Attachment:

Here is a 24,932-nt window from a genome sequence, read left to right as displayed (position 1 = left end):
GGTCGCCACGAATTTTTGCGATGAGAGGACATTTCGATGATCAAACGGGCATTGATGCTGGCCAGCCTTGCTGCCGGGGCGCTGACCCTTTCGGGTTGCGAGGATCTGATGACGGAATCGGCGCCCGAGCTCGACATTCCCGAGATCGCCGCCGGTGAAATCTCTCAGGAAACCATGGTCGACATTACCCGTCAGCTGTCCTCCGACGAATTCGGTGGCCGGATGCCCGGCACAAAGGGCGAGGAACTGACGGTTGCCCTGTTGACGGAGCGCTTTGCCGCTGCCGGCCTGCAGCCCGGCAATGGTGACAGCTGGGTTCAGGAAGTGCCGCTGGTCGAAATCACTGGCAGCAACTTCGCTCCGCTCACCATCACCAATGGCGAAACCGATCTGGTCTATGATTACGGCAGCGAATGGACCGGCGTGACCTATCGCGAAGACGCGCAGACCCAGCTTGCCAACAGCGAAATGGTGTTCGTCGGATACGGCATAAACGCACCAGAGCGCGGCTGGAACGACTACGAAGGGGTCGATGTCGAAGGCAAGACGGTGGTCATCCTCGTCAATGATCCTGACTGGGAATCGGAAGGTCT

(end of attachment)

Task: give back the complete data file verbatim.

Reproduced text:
Here is a 24,932-nt window from a genome sequence, read left to right as displayed (position 1 = left end):
GGTCGCCACGAATTTTTGCGATGAGAGGACATTTCGATGATCAAACGGGCATTGATGCTGGCCAGCCTTGCTGCCGGGGCGCTGACCCTTTCGGGTTGCGAGGATCTGATGACGGAATCGGCGCCCGAGCTCGACATTCCCGAGATCGCCGCCGGTGAAATCTCTCAGGAAACCATGGTCGACATTACCCGTCAGCTGTCCTCCGACGAATTCGGTGGCCGGATGCCCGGCACAAAGGGCGAGGAACTGACGGTTGCCCTGTTGACGGAGCGCTTTGCCGCTGCCGGCCTGCAGCCCGGCAATGGTGACAGCTGGGTTCAGGAAGTGCCGCTGGTCGAAATCACTGGCAGCAACTTCGCTCCGCTCACCATCACCAATGGCGAAACCGATCTGGTCTATGATTACGGCAGCGAATGGACCGGCGTGACCTATCGCGAAGACGCGCAGACCCAGCTTGCCAACAGCGAAATGGTGTTCGTCGGATACGGCATAAACGCACCAGAGCGCGGCTGGAACGACTACGAAGGGGTCGATGTCGAAGGCAAGACGGTGGTCATCCTCGTCAATGATCCTGACTGGGAATCGGAAGGTCT